3. It’s not an estimate; it’s a calculation. Regardless of what you think about it, there is a cost to it, and that cost affects the store’s profits and the prices it charges people who don’t shoplift. If Metro collects 30% of its operating costs from the farebox, then 3% of that 30% is not trivial, assuming a budget of around $160,000,000. And once it becomes clear to the public that fares won’t be enforced, that 3% is bound to go higher. It’s simple economics. If people can’t afford to pay a full fare, then they are eligible for various legal reduced fare options.

      4. Except where places have no fare enforcement it doesn’t go high enough to justify the cost of said enforcement, absent non-fiscal reasons for it (ie security theater). Especially with a system like ours that has such a high usage of passes.

        As it stands our fare enforcement programs bring in less than 10% of their operating costs in fines, and the rates of compliance on RapidRide lines aren’t much better than non-fare enforced routes. And that’s not even getting into how arbitrarily enforcement acts.

      5. What do you mean arbitrarily? When fare enforcement officers go through a car on the light rail line, they check everybody’s proof of payment. They don’t just arbitrarily pick out people to verify.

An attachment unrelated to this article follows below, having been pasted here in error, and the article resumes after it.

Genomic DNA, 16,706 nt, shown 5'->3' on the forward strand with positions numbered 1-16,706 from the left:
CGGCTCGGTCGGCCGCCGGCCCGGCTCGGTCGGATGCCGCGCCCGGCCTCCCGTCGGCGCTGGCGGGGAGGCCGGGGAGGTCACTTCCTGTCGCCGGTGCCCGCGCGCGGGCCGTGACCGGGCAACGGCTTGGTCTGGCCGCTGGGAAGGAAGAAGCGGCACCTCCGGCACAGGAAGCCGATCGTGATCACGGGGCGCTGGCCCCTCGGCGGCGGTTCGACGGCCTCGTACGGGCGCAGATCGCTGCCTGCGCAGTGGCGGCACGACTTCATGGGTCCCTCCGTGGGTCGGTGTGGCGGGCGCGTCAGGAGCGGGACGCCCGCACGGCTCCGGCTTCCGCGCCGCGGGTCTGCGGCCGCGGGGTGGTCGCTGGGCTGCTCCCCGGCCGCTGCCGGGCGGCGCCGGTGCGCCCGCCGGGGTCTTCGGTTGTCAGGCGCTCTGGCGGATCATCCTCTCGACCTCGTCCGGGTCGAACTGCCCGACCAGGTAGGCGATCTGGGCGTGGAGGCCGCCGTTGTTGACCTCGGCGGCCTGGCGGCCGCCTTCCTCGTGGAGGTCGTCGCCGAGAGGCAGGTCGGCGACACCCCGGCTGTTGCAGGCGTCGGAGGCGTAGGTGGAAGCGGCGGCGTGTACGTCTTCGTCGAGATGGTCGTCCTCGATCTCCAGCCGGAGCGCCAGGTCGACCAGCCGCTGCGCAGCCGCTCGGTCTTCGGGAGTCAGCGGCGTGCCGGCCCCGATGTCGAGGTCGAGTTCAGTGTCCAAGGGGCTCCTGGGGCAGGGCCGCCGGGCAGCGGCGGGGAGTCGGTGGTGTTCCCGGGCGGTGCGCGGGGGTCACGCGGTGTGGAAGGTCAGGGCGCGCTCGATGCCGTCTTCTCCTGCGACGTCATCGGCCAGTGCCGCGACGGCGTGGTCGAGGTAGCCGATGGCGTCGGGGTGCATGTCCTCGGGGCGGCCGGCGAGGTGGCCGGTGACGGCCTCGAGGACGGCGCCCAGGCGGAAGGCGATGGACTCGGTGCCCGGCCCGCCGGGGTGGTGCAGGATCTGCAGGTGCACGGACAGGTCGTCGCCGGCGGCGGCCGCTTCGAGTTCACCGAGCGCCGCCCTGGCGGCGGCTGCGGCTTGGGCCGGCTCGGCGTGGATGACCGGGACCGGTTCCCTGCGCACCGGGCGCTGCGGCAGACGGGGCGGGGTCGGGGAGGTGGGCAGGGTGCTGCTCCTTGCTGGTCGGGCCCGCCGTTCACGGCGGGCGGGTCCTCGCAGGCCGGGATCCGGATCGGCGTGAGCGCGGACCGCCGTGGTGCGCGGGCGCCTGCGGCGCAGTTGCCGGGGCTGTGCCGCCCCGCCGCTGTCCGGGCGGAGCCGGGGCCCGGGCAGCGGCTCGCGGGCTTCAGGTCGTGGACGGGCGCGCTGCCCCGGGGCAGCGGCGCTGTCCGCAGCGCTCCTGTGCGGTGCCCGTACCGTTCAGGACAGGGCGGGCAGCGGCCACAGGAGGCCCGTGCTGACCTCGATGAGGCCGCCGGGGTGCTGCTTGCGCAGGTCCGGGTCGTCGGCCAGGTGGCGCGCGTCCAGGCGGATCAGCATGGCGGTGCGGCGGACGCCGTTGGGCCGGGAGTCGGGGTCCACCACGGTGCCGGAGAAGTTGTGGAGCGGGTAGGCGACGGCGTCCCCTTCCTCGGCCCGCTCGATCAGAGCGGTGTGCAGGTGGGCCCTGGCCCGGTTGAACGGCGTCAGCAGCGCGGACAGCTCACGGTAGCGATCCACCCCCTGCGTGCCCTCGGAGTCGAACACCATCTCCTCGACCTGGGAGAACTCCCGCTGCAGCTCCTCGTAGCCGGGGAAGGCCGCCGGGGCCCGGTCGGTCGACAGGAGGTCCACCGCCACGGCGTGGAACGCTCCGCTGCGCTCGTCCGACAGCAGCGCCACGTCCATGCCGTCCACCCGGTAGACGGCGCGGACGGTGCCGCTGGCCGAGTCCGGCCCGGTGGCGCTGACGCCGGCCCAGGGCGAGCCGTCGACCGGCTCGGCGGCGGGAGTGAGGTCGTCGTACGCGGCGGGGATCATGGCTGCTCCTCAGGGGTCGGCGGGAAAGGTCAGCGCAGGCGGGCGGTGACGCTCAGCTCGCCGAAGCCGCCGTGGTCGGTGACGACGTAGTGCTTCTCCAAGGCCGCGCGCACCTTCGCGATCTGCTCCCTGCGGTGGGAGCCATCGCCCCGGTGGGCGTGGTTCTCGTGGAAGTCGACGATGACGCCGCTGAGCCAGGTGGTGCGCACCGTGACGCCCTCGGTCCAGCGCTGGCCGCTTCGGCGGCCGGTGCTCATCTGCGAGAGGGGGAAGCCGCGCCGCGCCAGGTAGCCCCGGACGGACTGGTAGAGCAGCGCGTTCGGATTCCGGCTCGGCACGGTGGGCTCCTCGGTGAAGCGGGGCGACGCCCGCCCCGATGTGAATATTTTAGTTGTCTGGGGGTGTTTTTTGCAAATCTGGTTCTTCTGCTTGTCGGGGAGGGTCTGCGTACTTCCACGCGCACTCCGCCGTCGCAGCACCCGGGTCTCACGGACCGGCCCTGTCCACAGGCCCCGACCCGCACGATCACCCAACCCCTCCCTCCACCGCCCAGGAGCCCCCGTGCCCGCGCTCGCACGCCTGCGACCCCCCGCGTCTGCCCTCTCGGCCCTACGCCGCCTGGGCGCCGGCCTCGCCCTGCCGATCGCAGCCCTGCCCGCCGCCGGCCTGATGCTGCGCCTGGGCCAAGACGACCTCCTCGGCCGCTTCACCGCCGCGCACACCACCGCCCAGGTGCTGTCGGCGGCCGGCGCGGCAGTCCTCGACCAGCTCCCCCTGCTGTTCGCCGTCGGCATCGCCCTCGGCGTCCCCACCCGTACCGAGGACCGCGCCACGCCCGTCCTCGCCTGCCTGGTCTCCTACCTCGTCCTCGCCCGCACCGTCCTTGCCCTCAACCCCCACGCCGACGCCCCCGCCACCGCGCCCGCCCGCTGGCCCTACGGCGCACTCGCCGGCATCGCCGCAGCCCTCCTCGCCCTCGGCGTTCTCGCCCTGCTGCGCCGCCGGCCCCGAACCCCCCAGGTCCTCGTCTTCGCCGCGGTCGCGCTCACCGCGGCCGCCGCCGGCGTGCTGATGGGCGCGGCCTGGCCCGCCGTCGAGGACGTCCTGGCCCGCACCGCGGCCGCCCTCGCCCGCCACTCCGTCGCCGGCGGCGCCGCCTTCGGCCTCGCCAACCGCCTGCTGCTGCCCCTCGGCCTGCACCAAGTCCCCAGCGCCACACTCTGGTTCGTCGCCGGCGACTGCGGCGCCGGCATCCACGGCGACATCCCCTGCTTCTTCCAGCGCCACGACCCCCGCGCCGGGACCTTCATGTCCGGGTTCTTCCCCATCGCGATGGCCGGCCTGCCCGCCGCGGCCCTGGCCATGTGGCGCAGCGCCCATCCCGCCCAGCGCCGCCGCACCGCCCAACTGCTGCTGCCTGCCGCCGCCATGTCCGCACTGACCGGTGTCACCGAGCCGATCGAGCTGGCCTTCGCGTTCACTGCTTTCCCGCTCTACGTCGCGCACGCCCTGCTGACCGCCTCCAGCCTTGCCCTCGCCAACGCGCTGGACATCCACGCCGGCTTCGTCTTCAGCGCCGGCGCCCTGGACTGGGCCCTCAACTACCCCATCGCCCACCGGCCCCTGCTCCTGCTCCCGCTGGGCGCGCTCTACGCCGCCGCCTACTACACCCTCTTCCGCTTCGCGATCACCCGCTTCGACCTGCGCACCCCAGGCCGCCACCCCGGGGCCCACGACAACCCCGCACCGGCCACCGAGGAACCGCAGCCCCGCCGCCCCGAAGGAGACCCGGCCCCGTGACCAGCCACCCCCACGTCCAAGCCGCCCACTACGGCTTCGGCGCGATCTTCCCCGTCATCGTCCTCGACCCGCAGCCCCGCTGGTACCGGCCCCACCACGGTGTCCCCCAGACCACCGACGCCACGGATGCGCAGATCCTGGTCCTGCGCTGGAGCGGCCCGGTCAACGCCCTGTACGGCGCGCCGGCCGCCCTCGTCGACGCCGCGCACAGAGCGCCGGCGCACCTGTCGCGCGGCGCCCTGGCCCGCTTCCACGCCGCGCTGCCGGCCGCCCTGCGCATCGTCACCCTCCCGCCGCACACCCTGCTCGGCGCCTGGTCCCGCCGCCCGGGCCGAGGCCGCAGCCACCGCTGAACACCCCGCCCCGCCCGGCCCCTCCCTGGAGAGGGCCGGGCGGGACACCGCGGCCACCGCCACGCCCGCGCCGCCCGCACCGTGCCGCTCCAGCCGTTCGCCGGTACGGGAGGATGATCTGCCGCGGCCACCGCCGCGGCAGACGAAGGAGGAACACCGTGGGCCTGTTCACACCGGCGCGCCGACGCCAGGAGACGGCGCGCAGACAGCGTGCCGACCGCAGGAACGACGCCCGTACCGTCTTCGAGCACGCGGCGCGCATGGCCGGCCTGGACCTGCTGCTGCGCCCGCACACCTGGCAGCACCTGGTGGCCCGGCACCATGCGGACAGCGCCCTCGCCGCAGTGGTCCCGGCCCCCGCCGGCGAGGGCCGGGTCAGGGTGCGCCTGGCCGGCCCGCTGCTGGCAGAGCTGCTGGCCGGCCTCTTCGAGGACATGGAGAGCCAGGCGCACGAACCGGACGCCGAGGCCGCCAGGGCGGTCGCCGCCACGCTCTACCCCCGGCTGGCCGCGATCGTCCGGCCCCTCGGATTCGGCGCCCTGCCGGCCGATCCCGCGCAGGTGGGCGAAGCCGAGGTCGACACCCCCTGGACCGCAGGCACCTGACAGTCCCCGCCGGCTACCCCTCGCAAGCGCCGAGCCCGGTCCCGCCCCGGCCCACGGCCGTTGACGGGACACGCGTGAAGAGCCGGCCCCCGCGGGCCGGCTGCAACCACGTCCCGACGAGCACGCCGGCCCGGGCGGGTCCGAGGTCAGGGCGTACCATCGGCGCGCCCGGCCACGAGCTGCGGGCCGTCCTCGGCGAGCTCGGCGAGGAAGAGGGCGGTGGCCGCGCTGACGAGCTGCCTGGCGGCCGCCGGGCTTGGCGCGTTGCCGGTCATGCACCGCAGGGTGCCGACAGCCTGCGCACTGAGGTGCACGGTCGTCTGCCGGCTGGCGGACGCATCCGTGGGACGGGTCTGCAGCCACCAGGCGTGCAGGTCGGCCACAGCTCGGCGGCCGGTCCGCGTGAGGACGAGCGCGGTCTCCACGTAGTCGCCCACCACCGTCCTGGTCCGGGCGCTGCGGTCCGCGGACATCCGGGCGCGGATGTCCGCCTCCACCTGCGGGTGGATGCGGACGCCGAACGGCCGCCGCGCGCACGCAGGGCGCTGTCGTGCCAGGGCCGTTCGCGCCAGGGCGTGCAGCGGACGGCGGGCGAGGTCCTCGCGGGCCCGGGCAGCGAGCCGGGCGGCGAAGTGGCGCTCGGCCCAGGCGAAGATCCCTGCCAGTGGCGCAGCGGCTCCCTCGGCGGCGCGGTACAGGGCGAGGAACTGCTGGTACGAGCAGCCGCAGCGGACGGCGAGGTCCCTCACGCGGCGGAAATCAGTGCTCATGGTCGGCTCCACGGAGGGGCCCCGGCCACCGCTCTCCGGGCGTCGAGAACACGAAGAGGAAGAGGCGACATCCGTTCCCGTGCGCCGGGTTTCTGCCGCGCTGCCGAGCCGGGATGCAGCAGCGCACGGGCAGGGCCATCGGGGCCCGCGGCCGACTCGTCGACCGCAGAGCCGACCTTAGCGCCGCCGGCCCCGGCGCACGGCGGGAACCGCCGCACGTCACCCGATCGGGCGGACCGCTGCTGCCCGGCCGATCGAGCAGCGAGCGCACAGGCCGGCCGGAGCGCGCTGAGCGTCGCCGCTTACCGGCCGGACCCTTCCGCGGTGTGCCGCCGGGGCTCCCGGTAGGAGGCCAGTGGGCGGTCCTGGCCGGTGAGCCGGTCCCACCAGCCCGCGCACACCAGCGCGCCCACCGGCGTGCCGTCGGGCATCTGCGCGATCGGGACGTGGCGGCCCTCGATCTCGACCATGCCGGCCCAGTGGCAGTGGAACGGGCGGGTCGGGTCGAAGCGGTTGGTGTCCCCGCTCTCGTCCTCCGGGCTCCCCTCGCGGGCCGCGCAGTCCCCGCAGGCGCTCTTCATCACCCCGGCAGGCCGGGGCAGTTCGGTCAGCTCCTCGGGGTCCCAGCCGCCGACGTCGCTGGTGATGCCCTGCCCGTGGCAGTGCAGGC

If people don’t have to pay, some will still pay, and some won’t.

        When Sound Transit decided not to go with turnstiles, one of the assumptions was that they would use fare enforcement to deter people who believe they shouldn’t have to pay a fare. The statistics I see here don’t take deterrence into account. If someone doesn’t pay their fare they are creating a cost that honest people will have to pay for in the form of fare increases, or to the taxpayer, who pays 70% of Metro’s operating costs as it is.

      6. You still haven’t answered the question about how you are going to reclaim that $300,000 without spending substantially more than $300,000.

      7. Remember the 80/20 rule: it takes 20% of the resources to do 80% of the work, and 80% of the resources for the remaining 20%, and it gets exponentially higher as you try to squeeze out the last 3% or 1%. Metro’s and ST’s thresholds are around 3%. That may or may not be the best cutoff but they’re the experts. Again, the fare recovery target is arbitrary, and the council knows the evasion rate when they adjust the target.

        ST’s and Metro’s fare inspectors work the same: they go through the bus or train checking everybody.

        How would you bring it down to zero? Hire enough inspectors to check every trip, or even the same trip multiple times? That would require several times more inspectors. Make the driver enforce fares? Metro says it doesn’t because it doesn’t want to put drivers in danger of assault when there are no security guards or police right there, and the driver needs to pay attention to the road.